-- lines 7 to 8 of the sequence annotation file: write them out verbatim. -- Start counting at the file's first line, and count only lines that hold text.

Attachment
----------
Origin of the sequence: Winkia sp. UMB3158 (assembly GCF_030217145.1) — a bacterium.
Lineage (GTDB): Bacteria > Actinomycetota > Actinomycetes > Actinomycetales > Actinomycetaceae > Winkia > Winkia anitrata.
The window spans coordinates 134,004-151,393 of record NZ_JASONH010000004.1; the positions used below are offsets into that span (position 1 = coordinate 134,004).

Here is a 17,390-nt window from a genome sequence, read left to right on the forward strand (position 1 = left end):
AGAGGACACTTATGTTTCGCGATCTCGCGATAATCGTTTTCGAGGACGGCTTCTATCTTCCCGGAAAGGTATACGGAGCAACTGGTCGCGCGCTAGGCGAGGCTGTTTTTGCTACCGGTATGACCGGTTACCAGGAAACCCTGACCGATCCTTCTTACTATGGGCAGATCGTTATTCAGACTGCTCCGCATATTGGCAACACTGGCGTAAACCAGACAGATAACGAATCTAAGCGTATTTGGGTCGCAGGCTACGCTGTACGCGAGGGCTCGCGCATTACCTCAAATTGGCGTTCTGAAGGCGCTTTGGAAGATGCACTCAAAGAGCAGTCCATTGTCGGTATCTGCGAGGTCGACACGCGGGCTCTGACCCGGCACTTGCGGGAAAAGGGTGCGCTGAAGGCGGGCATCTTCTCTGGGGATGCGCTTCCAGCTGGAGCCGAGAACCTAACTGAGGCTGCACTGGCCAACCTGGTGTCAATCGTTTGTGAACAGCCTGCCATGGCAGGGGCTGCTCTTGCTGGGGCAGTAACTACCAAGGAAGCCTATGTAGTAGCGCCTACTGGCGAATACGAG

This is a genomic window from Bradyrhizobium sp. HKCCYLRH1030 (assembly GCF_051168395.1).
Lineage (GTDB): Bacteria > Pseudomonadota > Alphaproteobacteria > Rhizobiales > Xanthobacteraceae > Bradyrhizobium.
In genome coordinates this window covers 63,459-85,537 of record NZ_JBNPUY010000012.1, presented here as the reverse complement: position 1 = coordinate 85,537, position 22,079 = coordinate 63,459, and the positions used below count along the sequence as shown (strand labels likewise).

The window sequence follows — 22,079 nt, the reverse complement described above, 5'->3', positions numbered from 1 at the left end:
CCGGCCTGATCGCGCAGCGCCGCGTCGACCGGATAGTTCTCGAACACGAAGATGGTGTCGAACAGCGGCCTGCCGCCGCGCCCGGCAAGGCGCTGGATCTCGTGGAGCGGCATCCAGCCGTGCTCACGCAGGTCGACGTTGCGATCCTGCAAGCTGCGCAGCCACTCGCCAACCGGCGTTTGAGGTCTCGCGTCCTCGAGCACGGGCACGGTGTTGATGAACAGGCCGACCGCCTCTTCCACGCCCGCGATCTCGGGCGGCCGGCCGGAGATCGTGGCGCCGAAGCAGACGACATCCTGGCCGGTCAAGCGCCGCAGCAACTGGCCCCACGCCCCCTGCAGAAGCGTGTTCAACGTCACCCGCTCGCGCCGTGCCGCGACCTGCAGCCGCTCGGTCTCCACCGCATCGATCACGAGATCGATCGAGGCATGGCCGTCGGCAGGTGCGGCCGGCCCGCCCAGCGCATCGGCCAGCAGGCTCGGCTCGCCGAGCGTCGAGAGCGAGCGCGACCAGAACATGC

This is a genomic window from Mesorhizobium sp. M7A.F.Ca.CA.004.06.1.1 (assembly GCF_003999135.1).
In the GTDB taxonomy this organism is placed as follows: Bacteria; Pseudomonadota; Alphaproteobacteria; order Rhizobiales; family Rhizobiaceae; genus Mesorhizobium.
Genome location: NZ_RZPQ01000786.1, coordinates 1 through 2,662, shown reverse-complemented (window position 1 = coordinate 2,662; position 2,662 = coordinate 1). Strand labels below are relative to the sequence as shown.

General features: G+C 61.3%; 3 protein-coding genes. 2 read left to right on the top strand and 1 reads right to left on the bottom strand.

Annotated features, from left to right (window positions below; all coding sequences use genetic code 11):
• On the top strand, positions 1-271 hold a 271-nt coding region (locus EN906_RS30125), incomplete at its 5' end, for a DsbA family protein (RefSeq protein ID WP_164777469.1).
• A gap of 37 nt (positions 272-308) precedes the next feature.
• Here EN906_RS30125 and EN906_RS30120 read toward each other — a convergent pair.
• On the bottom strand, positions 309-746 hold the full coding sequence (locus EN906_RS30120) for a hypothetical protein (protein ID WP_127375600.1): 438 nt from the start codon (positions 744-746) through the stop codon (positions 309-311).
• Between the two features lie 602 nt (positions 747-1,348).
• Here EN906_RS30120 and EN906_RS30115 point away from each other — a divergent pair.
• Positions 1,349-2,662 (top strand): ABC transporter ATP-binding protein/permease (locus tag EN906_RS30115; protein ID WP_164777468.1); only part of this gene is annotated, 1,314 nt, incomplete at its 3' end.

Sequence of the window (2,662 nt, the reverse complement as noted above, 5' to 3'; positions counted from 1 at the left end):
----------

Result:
Lineage (GTDB): Bacteria > Pseudomonadota > Alphaproteobacteria > Rhizobiales > Xanthobacteraceae > Bradyrhizobium.
In genome coordinates this window covers 63,459-85,537 of record NZ_JBNPUY010000012.1, presented here as the reverse complement: position 1 = coordinate 85,537, position 22,079 = coordinate 63,459, and the positions used below count along the sequence as shown (strand labels likewise).